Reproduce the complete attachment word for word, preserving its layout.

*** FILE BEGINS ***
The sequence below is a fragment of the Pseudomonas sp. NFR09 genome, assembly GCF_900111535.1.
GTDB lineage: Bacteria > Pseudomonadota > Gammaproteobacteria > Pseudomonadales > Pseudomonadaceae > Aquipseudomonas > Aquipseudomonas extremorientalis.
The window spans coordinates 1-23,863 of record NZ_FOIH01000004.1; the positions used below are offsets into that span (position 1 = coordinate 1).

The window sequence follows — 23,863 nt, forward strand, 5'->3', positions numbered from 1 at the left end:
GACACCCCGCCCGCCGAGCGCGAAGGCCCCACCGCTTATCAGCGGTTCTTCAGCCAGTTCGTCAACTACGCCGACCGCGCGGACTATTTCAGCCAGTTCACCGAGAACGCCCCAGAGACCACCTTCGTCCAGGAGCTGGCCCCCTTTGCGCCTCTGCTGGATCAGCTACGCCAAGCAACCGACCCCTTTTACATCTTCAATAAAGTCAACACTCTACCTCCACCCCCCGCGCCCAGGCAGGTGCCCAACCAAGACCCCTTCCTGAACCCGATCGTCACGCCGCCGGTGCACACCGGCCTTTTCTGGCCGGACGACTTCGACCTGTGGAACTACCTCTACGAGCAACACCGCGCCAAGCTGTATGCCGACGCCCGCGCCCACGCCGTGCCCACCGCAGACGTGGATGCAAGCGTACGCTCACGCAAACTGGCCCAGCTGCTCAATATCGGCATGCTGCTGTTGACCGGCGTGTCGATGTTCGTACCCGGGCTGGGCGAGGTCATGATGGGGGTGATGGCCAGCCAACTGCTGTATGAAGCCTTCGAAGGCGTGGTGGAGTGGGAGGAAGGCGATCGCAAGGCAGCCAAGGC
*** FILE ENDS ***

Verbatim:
The sequence below is a fragment of the Pseudomonas sp. NFR09 genome, assembly GCF_900111535.1.
GTDB lineage: Bacteria > Pseudomonadota > Gammaproteobacteria > Pseudomonadales > Pseudomonadaceae > Aquipseudomonas > Aquipseudomonas extremorientalis.
The window spans coordinates 1-23,863 of record NZ_FOIH01000004.1; the positions used below are offsets into that span (position 1 = coordinate 1).

The window sequence follows — 23,863 nt, forward strand, 5'->3', positions numbered from 1 at the left end:
GACACCCCGCCCGCCGAGCGCGAAGGCCCCACCGCTTATCAGCGGTTCTTCAGCCAGTTCGTCAACTACGCCGACCGCGCGGACTATTTCAGCCAGTTCACCGAGAACGCCCCAGAGACCACCTTCGTCCAGGAGCTGGCCCCCTTTGCGCCTCTGCTGGATCAGCTACGCCAAGCAACCGACCCCTTTTACATCTTCAATAAAGTCAACACTCTACCTCCACCCCCCGCGCCCAGGCAGGTGCCCAACCAAGACCCCTTCCTGAACCCGATCGTCACGCCGCCGGTGCACACCGGCCTTTTCTGGCCGGACGACTTCGACCTGTGGAACTACCTCTACGAGCAACACCGCGCCAAGCTGTATGCCGACGCCCGCGCCCACGCCGTGCCCACCGCAGACGTGGATGCAAGCGTACGCTCACGCAAACTGGCCCAGCTGCTCAATATCGGCATGCTGCTGTTGACCGGCGTGTCGATGTTCGTACCCGGGCTGGGCGAGGTCATGATGGGGGTGATGGCCAGCCAACTGCTGTATGAAGCCTTCGAAGGCGTGGTGGAGTGGGAGGAAGGCGATCGCAAGGCAGCCAAGGC